This was a very powerful and moving experience. It was also difficult in that we had some very small share in the suffering and anguish which asylum seekers go through in their journey to freedom and in their grief for loved ones, many of whom have been brutally murdered or left behind. People from several countries and of different faiths attended, as well as their many friends and supporters from around the Midlands.
A simple liturgy organised by St. Chad’s Sanctuary, included hymns and readings in many languages including Arabic, Amharic and Tigrinya. We watched some heart-breaking footage showing the horrendous journey many have been through while crossing the Sahara desert and the Mediterranean. During the evening many came forward to light candles for loved ones and write prayers which were hung on a prayer tree. Heart-broken people openly wept as they raised their arms in supplication around the altar. By the end of the vigil the sanctuary was filled with light and with symbols of hope and trust in a God who walks with us and hears our prayer.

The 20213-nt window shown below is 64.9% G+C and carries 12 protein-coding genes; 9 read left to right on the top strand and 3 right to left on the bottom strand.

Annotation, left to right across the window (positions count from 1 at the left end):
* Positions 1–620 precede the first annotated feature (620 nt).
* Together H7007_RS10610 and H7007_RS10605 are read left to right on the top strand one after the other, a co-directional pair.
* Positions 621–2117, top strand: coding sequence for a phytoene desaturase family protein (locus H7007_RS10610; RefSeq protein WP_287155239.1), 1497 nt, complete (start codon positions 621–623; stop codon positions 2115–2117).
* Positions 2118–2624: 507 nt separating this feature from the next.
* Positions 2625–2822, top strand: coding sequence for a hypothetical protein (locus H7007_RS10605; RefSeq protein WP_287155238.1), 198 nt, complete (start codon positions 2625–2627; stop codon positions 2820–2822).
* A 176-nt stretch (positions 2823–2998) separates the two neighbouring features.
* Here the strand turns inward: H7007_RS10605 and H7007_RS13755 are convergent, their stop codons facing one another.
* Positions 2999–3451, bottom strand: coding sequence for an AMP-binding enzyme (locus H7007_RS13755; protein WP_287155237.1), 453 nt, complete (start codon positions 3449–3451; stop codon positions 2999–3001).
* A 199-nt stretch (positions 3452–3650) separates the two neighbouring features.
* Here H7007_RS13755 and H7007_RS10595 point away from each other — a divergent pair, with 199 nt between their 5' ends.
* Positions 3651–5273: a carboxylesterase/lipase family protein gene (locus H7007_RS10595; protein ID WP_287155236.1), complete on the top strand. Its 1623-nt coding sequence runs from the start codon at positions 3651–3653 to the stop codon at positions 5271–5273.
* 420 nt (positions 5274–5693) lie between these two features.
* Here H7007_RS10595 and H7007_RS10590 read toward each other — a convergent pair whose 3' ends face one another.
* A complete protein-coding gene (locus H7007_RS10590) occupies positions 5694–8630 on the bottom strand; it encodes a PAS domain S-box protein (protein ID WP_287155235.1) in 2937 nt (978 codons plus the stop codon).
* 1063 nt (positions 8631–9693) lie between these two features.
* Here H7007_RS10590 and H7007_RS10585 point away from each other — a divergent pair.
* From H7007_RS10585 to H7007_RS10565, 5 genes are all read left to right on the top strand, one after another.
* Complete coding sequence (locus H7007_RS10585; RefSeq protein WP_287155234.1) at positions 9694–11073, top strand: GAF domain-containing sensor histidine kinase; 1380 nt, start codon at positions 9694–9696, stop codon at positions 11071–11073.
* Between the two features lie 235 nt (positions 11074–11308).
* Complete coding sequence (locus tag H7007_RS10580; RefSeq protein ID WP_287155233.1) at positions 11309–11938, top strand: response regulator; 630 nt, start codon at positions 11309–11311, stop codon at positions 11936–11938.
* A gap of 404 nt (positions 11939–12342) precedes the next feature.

In the tradition of an Irish wake, we were welcomed to the Canon’s Dining Room where we could express support and sympathy. Harrowing stories were listened to, many tears were shed and hopes and dreams shared.
Since the event there have been many expressions of appreciation and gratitude. People welcomed the opportunity to pray and grieve together. Mohammad summed up the feelings of many: “Last week I had very bad news. All my family and friends from my village are dead. I have been feeling very shocked, sad and alone. The vigil took away my loneliness. St. Chad’s Sanctuary is my new family.”
Margaret Walsh IJS
More images in the gallery and musical accompaniment: Islam-Christian ave. Tania Kassis